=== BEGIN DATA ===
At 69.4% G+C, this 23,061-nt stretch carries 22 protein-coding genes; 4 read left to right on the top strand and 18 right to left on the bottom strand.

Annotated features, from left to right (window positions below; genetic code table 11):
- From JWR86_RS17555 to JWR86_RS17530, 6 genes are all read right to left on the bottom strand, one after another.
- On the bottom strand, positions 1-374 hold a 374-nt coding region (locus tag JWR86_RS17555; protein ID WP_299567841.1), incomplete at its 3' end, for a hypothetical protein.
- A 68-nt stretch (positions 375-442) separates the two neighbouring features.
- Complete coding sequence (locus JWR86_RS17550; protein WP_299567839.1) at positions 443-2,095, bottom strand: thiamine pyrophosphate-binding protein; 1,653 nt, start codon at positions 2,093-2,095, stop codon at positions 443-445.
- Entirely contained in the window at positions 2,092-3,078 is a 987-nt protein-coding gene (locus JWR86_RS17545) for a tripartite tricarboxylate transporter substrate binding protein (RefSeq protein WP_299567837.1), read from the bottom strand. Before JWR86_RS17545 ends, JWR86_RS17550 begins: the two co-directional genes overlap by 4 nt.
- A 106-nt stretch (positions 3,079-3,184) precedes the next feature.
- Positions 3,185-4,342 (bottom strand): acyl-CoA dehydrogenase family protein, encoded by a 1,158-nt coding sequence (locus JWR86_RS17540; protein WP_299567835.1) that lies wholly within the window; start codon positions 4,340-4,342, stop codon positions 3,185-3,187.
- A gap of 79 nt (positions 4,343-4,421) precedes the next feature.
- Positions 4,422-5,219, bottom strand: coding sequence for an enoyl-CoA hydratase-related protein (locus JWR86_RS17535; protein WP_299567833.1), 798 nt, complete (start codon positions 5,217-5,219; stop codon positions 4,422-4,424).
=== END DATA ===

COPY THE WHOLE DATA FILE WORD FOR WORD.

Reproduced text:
At 69.4% G+C, this 23,061-nt stretch carries 22 protein-coding genes; 4 read left to right on the top strand and 18 right to left on the bottom strand.

Annotated features, from left to right (window positions below; genetic code table 11):
- From JWR86_RS17555 to JWR86_RS17530, 6 genes are all read right to left on the bottom strand, one after another.
- On the bottom strand, positions 1-374 hold a 374-nt coding region (locus tag JWR86_RS17555; protein ID WP_299567841.1), incomplete at its 3' end, for a hypothetical protein.
- A 68-nt stretch (positions 375-442) separates the two neighbouring features.
- Complete coding sequence (locus JWR86_RS17550; protein WP_299567839.1) at positions 443-2,095, bottom strand: thiamine pyrophosphate-binding protein; 1,653 nt, start codon at positions 2,093-2,095, stop codon at positions 443-445.
- Entirely contained in the window at positions 2,092-3,078 is a 987-nt protein-coding gene (locus JWR86_RS17545) for a tripartite tricarboxylate transporter substrate binding protein (RefSeq protein WP_299567837.1), read from the bottom strand. Before JWR86_RS17545 ends, JWR86_RS17550 begins: the two co-directional genes overlap by 4 nt.
- A 106-nt stretch (positions 3,079-3,184) precedes the next feature.
- Positions 3,185-4,342 (bottom strand): acyl-CoA dehydrogenase family protein, encoded by a 1,158-nt coding sequence (locus JWR86_RS17540; protein WP_299567835.1) that lies wholly within the window; start codon positions 4,340-4,342, stop codon positions 3,185-3,187.
- A gap of 79 nt (positions 4,343-4,421) precedes the next feature.
- Positions 4,422-5,219, bottom strand: coding sequence for an enoyl-CoA hydratase-related protein (locus JWR86_RS17535; protein WP_299567833.1), 798 nt, complete (start codon positions 5,217-5,219; stop codon positions 4,422-4,424).